Having described our efforts to understand ethnic minority low SES, urban adolescents' experiences of friendships, we dedicate the remaining portion of this chapter to describing prevailing gaps in the literature, with the hope of inspiring further inquiry into the peer experiences of adolescents from ethnically, socioeconomically, and geographically diverse backgrounds. We believe that such research is critical, for despite changing demographics—resulting in a proliferation of ethnic minority adolescents in the United States (U.S. Census Bureau, 2004)—there remains a dearth of research on ethnic minority adolescents' experiences in the world (Fitzgerald, Lester, & Zuckerman, 1995; Garcia Coll, Akerman, & Cicchetti, 2000; Garcia Coll et al., 1996; Graham, 1992, 1994; Way & Chen, 2000).
Indeed, in order to respond to the needs of such an increasingly diverse adolescent population, several important research agendas should be explored. Future research should examine the multiple intersecting and overlapping contexts that shape the ways in which adolescents experience their friendships and how friendships change and shape the contexts in which they are embedded. Furthermore, multimethod, longitudinal research exploring how the predictors of friendships or the processes affecting adolescent peer experiences change over time is needed. As our own research suggests, exclusive reliance on survey, questionnaire, or observational methods may seriously constrain our understanding of adolescents' friendships.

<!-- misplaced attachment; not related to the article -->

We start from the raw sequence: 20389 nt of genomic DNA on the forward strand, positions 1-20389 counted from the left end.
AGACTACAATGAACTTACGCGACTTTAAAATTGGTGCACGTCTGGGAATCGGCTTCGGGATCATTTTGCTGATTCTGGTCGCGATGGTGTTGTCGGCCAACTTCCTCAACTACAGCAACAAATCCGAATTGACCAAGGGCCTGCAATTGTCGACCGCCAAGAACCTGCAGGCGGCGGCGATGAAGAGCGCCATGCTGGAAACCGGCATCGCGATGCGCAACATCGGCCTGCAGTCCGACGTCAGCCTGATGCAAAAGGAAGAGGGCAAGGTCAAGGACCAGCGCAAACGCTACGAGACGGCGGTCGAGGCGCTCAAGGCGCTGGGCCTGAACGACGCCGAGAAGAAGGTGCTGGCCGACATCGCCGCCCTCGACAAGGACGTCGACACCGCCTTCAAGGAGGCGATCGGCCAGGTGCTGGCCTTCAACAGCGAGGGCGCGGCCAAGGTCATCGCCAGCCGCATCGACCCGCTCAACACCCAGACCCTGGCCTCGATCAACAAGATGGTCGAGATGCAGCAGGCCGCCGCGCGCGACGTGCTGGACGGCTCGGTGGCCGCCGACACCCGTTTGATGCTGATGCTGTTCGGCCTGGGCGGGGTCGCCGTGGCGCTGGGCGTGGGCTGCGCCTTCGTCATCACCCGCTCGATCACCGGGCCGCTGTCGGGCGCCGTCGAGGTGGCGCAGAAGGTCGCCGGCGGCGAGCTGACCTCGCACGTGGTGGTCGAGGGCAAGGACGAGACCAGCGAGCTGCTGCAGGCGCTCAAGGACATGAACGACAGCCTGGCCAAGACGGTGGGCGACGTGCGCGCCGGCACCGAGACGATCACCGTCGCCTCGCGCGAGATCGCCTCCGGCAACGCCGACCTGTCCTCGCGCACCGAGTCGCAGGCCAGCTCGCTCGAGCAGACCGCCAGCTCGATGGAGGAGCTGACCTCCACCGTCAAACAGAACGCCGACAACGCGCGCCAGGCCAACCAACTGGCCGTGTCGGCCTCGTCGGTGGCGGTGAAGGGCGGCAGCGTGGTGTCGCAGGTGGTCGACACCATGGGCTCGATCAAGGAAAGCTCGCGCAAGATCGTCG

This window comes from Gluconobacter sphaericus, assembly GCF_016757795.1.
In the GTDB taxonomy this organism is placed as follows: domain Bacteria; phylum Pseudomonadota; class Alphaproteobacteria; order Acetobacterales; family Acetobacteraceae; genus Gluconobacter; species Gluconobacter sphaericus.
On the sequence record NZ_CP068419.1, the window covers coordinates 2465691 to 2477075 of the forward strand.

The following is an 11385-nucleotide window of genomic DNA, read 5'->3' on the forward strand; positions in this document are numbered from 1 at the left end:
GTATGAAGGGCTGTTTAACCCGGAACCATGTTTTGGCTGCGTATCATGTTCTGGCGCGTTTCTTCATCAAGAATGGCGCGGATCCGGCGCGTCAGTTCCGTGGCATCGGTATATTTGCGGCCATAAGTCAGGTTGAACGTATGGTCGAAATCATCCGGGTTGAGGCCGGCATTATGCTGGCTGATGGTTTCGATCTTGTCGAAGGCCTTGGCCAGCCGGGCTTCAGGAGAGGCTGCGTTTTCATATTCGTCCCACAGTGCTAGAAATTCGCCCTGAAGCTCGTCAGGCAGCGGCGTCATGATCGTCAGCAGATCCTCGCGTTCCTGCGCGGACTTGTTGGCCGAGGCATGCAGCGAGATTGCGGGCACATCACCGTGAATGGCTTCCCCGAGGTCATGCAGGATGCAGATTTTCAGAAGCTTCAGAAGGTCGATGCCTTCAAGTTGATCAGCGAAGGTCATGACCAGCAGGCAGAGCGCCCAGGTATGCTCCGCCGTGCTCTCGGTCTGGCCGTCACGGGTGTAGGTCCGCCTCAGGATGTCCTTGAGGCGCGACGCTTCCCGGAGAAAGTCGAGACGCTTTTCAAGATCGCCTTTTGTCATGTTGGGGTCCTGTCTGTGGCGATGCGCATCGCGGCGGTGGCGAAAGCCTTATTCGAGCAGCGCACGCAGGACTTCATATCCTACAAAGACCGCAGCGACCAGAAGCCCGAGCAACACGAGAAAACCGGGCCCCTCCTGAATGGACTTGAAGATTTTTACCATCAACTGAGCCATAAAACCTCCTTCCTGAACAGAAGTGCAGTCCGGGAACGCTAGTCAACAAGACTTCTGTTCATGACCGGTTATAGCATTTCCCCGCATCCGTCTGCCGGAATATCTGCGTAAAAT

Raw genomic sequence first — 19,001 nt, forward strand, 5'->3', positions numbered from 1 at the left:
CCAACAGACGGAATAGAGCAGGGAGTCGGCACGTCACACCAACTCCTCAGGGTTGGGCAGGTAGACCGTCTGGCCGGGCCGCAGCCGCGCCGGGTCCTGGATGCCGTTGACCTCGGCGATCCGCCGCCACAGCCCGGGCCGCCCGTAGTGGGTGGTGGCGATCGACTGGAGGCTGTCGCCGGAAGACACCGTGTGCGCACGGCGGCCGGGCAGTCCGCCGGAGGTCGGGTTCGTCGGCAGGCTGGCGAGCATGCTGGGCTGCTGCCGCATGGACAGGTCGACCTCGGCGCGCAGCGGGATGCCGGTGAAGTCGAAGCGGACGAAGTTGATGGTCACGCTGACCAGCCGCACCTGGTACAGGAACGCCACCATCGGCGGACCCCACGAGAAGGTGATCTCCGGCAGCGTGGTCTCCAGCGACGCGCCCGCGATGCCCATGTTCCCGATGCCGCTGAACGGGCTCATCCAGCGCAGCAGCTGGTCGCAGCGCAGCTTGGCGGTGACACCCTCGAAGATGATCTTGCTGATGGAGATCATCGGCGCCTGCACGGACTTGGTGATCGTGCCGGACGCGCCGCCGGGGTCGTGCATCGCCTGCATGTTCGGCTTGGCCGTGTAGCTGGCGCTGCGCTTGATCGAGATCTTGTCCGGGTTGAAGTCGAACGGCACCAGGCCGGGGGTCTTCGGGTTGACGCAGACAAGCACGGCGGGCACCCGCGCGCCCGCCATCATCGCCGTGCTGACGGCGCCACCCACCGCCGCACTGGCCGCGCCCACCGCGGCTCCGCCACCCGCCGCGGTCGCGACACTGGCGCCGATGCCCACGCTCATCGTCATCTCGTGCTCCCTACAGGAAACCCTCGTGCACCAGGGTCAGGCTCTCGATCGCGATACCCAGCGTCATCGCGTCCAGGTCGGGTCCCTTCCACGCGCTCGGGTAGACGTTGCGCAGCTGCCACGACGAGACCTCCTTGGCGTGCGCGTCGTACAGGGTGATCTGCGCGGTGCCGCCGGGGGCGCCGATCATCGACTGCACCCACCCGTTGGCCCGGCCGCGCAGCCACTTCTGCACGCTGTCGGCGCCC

As noted throughout this chapter, relatively little attention has been paid to the ways in which adolescent friendships are embedded within multiple social networks. In fact, the majority of friendship research has focused on the correlates (e.g., psychological adjustment) and consequences of friendships (e.g., delinquency, drug use, academic outcomes), without concomitant attention to understanding the contextual variables that shape the friendship experiences and the ways in which friendships, in turn, alter these contexts. Such neglect is especially surprising given the proliferation of research exploring how multiple settings or contexts influence child development (Brooks-Gunn et al., 1993; Burton et al., 1995; Seidman, 1991). Despite the fact that adolescents' experiences with peers take place in multiple contexts—including families, schools, neighborhoods, and communities—few studies have used an ecological framework to explore how these contexts influence the nature, type, quality, or experiences of adolescent friendships (DuBois & Hirsch, 1990; Epstein, 1989; Phelan et al., 1994). Accordingly, future research should consider how contextual-features interact with children's friendship experiences. In all probability, the experience of friendships may be quite different for adolescents living in, for example, single- versus two-parent homes, first versus second generation families, dangerous versus safe neighborhoods, economically disadvantaged versus well-funded schools (Elias & Dilworth, 2003); the list is endless.